Arminians insist that in II Peter 3:9 the words “any” and “all” refer to all mankind without exception. But it is important first of all to see to whom those words were addressed. In the first verse of chapter 1, we find that the epistle is addressed not to mankind at large, but to Christians: “…to them that have obtained a like precious faith with us.” And in a preceding verse (3:1), Peter had addressed those to whom he was writing as “beloved.”
Probably the most plausible defense for Arminianism is found in the universalistic passages in Scripture. Three of the most quoted are: II Peter 3:9, “Not wishing [or, KJV, not willing] that any should perish, but that all should come to repentance”; I Tim. 2:4, [God our Savior] “who would have all men to be saved, and come to the knowledge of the truth”; and I Tim. 2:5,6, “…Christ Jesus, who gave himself a ransom for all.”
In regard to these verses we must keep in mind that, as we have said earlier, God is the absolute sovereign Ruler of heaven and earth, and we are never to think of Him as wishing or striving to do what He knows He will not do. For Him to do otherwise would be for Him to act foolishly. Since Scripture tells us that some men are going to be lost, II Peter 3:9 cannot mean that God is earnestly wishing or striving to save all individual men. For if it were His will that every individual of mankind should be saved, then not one soul could be lost. “For who hath resisted his will?” (Rom. 9:19).
These verses simply teach that God is benevolent, and that He does not delight in the sufferings of His creatures any more than a human father delights in the punishment that he sometimes must inflict upon his son. The word “will” is used in different senses in Scripture as in our everyday conversation. It is sometimes used in the sense of “desire” or “purpose.” A righteous judge does not will (desire) that anyone should be hanged or sentenced to prison, yet he wills (pronounces sentence) that the guilty person shall be punished. In the same sense and for sufficient reasons a man may will to have a limb removed, or an eye taken out, even though he certainly does not desire it.
Arminians insist that in II Peter 3:9 the words “any” and “all” refer to all mankind without exception. But it is important first of all to see to whom those words were addressed. In the first verse of chapter 1, we find that the epistle is addressed not to mankind at large, but to Christians: “…to them that have obtained a like precious faith with us.” And in a preceding verse (3:1), Peter had addressed those to whom he was writing as “beloved.” And when we look at the verse as a whole, and not merely at the last half, we find that it is not primarily a salvation verse at all, but a second coming verse! It begins by saying that “The Lord is not slacking concerning his promise” [singular]. What promise? Verse 4 tells us: “the promise of his coming.” The reference is to His second coming, when He will come for judgment, and the wicked will perish in the lake of fire. The verse has reference to a limited group. It says that the Lord is “long-suffering to us-ward,” His elect, many of whom had not yet been regenerated, and who therefore had not yet come to repentance. Hence we may quite properly read verse 9 as follows: “The Lord is not slack concerning his promise as some count slackness, but is long-suffering toward us, not willing that any of us should perish, but that all of us should come to repentance.”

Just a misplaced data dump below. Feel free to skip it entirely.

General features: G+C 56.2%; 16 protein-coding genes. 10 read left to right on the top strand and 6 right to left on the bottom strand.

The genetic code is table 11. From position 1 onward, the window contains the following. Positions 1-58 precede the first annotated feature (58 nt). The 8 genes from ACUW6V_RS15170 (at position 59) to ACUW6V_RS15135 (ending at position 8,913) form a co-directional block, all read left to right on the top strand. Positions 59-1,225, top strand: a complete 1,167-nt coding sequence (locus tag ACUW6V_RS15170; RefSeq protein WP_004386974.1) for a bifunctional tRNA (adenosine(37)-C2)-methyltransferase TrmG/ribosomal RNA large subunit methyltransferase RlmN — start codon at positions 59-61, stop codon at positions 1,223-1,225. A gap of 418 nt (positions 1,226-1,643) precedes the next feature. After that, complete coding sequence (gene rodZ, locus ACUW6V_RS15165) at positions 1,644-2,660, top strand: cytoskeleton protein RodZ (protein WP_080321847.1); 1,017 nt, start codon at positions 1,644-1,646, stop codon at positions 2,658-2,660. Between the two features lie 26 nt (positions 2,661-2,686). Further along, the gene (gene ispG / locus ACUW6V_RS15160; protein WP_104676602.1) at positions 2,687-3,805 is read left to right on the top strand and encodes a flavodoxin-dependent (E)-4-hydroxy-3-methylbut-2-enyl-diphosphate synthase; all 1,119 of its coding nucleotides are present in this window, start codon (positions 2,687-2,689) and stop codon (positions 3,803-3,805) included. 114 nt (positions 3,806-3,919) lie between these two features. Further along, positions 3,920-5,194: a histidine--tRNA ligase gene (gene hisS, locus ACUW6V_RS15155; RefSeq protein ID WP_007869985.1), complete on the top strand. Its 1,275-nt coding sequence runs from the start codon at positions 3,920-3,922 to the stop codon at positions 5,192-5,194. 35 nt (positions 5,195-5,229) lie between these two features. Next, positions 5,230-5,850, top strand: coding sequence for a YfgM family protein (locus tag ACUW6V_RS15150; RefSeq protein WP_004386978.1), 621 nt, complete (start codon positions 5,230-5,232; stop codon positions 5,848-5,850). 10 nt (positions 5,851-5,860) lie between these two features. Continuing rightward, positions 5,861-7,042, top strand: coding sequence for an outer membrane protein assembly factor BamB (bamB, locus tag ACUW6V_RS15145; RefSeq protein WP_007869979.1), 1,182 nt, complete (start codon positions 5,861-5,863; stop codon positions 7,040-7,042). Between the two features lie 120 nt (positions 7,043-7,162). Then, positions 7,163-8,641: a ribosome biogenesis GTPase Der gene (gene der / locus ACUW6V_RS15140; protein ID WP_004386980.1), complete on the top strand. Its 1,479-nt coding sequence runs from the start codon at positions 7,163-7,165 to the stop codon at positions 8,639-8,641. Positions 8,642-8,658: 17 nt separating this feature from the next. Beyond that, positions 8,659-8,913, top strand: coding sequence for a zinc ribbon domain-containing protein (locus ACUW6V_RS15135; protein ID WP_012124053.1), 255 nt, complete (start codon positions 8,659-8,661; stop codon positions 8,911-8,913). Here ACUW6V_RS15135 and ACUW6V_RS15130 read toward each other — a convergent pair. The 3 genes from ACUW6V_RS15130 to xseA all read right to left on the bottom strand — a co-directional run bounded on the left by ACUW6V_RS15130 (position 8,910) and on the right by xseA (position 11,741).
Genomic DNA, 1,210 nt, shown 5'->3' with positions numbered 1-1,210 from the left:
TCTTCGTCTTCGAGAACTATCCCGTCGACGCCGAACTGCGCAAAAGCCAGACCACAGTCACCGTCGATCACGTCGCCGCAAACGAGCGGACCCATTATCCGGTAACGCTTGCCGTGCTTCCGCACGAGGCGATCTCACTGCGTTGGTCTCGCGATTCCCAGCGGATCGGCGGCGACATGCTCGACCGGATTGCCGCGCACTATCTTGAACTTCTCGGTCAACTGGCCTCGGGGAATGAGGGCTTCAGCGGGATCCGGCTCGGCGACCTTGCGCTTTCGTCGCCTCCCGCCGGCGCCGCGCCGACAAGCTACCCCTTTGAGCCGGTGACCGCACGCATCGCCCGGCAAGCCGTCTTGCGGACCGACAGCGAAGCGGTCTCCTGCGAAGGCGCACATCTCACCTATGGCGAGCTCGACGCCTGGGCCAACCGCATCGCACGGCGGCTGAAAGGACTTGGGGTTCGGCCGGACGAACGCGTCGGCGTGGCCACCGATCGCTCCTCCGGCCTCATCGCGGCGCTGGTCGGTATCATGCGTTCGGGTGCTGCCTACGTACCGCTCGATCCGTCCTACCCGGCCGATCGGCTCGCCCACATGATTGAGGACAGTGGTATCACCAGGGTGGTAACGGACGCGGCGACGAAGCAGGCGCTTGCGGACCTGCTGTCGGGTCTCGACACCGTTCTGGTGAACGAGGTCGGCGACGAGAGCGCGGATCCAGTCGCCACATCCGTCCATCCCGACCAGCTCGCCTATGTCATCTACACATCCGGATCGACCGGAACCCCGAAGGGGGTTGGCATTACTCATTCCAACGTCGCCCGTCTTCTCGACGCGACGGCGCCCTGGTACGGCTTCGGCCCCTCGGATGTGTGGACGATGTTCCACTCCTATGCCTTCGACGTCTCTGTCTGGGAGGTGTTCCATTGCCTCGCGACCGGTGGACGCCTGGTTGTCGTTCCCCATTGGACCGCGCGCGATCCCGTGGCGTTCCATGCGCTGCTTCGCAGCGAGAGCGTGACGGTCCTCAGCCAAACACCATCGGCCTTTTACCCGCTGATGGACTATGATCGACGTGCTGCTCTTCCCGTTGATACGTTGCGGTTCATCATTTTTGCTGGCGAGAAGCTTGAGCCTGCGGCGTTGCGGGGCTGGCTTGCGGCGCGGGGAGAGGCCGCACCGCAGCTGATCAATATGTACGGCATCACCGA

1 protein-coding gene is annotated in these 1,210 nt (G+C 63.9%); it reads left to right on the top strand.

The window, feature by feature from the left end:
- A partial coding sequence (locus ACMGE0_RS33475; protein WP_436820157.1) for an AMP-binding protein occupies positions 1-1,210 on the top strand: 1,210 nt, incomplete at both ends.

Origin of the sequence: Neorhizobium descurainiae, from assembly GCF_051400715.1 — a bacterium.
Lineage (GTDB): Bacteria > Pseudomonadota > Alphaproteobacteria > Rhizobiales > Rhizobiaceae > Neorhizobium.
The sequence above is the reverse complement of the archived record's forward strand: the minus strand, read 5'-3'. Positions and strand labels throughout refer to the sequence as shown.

In regard to I Tim. 2:4,6 “Who would have all men to be saved, and to come to the knowledge of the truth … who gave himself a ransom for all,” is used in various senses. Oftentimes it means, not all men without exception, but all men without distinction – Jews and Gentiles, bond and free, men and women, rich and poor. And in I Tim. 2:4-6 it clearly is used in that sense. Through many centuries the Jews had been, with few exceptions, the exclusive recipients of God’s saving grace. They had become the most intensely nationalistic and intolerant people in the world. Instead of recognizing their position as that of God’s representatives to all the people of the world, they had taken those blessings to themselves. Even the early Christians for a time were inclined to appropriate the mission of the Messiah only to themselves. The salvation of the Gentiles was a mystery that had not been known in other ages (Eph. 4:6; Col. 1:27). So rigid was the pharisaic exclusivism that the Gentiles were called unclean, common, sinners of the Gentiles, even dogs; and it was not lawful for a Jew to keep company with or have any deals with a Gentile (John 4:9, Acts 10:28, 11:3). After an orthodox Jew had been out in the marketplace where he had come in contact with Gentiles he was regarded as unclean (Mark 7:4). After Peter had preached to the Roman Centurion Cornelius and the others who were gathered at his house, he was severely taken to task by the Church in Jerusalem, and we can almost hear the gasp of wonder when, after Peter told them what had happened, they said, “Then to the Gentiles also hath God granted repentance to life” (Acts 22:15), that is, not to every individual in the world, but to Jews and Gentiles alike. Used in this sense the word “all” has no reference to individuals, but simply to mankind in general.